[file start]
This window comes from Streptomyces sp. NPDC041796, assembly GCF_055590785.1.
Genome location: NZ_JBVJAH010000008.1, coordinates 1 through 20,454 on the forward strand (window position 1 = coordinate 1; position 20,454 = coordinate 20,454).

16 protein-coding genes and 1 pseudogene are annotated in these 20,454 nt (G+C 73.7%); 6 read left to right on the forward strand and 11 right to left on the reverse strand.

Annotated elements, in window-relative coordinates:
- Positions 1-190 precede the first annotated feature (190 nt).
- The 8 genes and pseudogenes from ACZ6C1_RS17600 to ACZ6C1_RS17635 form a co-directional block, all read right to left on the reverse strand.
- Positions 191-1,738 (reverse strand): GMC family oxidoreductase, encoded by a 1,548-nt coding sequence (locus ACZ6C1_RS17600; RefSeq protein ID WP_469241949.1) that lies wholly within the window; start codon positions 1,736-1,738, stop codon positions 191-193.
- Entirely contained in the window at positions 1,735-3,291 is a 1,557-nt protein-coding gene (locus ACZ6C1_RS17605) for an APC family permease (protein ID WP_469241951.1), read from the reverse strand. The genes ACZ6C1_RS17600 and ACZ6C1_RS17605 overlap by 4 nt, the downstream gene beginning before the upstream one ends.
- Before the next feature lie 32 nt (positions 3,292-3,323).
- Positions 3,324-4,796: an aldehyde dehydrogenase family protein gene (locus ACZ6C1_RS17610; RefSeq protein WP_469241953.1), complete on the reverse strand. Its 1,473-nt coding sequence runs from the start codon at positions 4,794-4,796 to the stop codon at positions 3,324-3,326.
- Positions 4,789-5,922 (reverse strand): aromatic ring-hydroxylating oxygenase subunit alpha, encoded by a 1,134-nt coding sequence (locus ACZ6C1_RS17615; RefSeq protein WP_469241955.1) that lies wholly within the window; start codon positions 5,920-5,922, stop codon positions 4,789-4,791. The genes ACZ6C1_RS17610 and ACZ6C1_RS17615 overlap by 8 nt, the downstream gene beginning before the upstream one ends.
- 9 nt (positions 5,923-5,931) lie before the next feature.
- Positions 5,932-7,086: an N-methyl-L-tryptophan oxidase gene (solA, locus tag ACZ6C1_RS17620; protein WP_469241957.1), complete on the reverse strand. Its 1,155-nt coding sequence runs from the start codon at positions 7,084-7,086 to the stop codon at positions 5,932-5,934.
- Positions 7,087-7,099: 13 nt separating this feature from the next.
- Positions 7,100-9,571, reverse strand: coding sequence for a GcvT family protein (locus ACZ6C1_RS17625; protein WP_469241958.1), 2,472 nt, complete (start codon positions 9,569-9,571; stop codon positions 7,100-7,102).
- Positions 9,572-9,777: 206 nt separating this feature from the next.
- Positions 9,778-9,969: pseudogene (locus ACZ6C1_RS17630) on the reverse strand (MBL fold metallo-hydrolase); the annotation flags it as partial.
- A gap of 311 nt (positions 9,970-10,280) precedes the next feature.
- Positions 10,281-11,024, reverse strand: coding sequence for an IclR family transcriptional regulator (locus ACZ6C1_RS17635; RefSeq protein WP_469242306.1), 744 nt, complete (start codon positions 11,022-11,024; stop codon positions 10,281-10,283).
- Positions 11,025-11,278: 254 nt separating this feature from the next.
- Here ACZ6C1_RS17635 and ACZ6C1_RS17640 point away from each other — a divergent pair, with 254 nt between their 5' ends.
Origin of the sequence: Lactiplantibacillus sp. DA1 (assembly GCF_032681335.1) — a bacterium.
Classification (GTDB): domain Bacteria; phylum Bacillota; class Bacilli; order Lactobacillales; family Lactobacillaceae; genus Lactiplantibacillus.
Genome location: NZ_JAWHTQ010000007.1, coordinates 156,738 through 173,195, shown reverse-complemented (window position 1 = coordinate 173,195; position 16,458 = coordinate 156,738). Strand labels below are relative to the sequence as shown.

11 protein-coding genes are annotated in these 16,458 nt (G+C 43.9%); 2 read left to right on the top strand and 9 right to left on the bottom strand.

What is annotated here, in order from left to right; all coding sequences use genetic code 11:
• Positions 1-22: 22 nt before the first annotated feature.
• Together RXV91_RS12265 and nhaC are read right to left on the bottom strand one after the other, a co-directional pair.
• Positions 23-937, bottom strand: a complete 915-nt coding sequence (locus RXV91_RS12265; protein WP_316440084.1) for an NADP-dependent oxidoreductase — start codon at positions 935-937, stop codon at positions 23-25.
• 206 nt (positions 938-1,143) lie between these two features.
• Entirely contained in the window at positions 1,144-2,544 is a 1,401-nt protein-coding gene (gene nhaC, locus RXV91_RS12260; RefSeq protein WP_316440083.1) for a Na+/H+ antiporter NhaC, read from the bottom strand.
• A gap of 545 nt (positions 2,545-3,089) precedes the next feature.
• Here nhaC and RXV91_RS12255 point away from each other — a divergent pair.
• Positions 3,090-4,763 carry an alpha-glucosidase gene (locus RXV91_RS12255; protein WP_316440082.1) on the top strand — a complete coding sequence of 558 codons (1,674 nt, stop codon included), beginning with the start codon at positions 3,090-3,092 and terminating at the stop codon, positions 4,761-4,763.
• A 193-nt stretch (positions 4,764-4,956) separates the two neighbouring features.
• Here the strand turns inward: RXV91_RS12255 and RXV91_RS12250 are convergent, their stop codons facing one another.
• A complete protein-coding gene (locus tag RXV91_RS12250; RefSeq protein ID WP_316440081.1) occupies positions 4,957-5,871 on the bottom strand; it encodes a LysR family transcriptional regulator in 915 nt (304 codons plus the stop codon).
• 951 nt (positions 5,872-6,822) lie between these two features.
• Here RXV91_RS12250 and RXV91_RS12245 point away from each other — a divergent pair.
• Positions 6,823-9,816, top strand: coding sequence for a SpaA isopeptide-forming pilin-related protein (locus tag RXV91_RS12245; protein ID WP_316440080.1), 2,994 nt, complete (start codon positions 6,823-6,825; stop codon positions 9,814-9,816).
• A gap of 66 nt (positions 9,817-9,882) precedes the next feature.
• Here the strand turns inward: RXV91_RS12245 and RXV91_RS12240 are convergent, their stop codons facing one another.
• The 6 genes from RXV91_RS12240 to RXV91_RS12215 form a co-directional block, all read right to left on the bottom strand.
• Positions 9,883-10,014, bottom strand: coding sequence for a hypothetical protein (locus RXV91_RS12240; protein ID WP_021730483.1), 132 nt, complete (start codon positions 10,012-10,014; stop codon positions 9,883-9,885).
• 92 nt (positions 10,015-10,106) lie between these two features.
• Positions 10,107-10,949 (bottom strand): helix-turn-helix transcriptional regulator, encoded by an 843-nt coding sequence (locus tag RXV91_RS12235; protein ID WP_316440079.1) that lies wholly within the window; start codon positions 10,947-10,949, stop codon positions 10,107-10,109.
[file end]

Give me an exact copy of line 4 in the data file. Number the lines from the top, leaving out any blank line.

Annotated elements, in window-relative coordinates: